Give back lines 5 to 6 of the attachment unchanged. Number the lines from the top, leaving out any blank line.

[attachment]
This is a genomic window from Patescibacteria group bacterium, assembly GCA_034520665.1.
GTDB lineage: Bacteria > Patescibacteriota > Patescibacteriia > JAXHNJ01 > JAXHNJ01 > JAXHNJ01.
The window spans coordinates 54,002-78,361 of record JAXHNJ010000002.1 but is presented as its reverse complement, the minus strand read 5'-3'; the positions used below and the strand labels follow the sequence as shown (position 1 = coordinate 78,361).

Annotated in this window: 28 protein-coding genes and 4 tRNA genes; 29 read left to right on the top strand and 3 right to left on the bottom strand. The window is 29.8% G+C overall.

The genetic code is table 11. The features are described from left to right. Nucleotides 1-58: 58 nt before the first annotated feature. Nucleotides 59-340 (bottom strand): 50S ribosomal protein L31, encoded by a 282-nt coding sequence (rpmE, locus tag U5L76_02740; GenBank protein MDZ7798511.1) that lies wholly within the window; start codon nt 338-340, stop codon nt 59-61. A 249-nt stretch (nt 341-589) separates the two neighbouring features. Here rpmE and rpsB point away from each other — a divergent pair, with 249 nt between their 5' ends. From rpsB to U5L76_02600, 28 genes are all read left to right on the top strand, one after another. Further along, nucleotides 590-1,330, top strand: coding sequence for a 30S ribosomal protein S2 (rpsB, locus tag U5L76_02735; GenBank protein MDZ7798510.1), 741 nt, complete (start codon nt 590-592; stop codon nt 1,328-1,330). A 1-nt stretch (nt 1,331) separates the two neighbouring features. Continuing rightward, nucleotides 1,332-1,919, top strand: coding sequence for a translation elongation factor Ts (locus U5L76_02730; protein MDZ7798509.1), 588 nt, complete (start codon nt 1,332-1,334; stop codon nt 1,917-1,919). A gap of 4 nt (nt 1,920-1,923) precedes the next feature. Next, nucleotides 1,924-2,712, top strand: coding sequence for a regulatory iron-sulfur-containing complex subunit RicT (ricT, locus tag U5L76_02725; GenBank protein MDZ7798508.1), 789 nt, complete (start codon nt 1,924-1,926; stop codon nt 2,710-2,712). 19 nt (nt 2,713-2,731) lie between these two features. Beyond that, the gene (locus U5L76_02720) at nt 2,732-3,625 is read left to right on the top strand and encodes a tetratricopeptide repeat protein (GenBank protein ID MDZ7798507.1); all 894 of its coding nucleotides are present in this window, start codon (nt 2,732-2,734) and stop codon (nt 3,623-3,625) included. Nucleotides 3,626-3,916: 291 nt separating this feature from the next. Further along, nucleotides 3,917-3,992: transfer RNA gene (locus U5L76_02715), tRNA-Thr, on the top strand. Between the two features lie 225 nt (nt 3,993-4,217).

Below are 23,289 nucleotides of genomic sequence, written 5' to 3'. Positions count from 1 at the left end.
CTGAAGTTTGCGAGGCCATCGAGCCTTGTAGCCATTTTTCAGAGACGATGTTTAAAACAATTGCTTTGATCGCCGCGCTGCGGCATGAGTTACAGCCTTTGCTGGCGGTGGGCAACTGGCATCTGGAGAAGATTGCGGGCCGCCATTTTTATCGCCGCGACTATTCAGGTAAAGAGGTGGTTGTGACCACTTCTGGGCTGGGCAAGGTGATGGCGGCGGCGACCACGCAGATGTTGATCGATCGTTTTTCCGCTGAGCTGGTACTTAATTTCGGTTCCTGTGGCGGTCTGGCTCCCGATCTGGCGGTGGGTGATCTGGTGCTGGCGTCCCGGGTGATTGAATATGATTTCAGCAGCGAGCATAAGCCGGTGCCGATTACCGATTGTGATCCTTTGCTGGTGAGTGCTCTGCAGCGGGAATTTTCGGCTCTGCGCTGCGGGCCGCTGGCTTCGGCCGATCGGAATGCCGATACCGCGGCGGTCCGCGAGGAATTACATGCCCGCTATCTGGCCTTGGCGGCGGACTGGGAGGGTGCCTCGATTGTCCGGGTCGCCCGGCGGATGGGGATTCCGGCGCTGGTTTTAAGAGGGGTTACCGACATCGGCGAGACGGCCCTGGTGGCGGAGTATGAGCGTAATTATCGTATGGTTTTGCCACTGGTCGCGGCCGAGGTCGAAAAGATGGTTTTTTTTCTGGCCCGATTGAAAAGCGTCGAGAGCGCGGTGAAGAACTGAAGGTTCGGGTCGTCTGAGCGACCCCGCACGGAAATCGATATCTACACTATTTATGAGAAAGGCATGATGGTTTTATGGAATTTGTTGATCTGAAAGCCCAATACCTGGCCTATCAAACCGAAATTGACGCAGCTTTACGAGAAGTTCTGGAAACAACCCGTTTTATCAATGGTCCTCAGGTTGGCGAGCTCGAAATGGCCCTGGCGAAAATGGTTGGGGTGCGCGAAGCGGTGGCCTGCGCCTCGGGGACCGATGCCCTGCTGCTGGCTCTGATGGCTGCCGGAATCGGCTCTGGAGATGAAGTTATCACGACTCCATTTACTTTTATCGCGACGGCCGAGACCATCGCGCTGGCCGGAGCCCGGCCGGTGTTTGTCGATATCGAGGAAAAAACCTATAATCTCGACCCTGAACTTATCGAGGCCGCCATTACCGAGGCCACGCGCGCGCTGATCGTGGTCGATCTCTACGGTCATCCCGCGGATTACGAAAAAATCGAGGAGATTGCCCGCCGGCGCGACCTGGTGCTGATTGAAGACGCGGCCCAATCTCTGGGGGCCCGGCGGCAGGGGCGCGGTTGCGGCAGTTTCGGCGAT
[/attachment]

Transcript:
The genetic code is table 11. The features are described from left to right. Nucleotides 1-58: 58 nt before the first annotated feature. Nucleotides 59-340 (bottom strand): 50S ribosomal protein L31, encoded by a 282-nt coding sequence (rpmE, locus tag U5L76_02740; GenBank protein MDZ7798511.1) that lies wholly within the window; start codon nt 338-340, stop codon nt 59-61. A 249-nt stretch (nt 341-589) separates the two neighbouring features. Here rpmE and rpsB point away from each other — a divergent pair, with 249 nt between their 5' ends. From rpsB to U5L76_02600, 28 genes are all read left to right on the top strand, one after another. Further along, nucleotides 590-1,330, top strand: coding sequence for a 30S ribosomal protein S2 (rpsB, locus tag U5L76_02735; GenBank protein MDZ7798510.1), 741 nt, complete (start codon nt 590-592; stop codon nt 1,328-1,330). A 1-nt stretch (nt 1,331) separates the two neighbouring features. Continuing rightward, nucleotides 1,332-1,919, top strand: coding sequence for a translation elongation factor Ts (locus U5L76_02730; protein MDZ7798509.1), 588 nt, complete (start codon nt 1,332-1,334; stop codon nt 1,917-1,919). A gap of 4 nt (nt 1,920-1,923) precedes the next feature. Next, nucleotides 1,924-2,712, top strand: coding sequence for a regulatory iron-sulfur-containing complex subunit RicT (ricT, locus tag U5L76_02725; GenBank protein MDZ7798508.1), 789 nt, complete (start codon nt 1,924-1,926; stop codon nt 2,710-2,712). 19 nt (nt 2,713-2,731) lie between these two features. Beyond that, the gene (locus U5L76_02720) at nt 2,732-3,625 is read left to right on the top strand and encodes a tetratricopeptide repeat protein (GenBank protein ID MDZ7798507.1); all 894 of its coding nucleotides are present in this window, start codon (nt 2,732-2,734) and stop codon (nt 3,623-3,625) included. Nucleotides 3,626-3,916: 291 nt separating this feature from the next. Further along, nucleotides 3,917-3,992: transfer RNA gene (locus U5L76_02715), tRNA-Thr, on the top strand. Between the two features lie 225 nt (nt 3,993-4,217).

Below are 23,289 nucleotides of genomic sequence, written 5' to 3'. Positions count from 1 at the left end.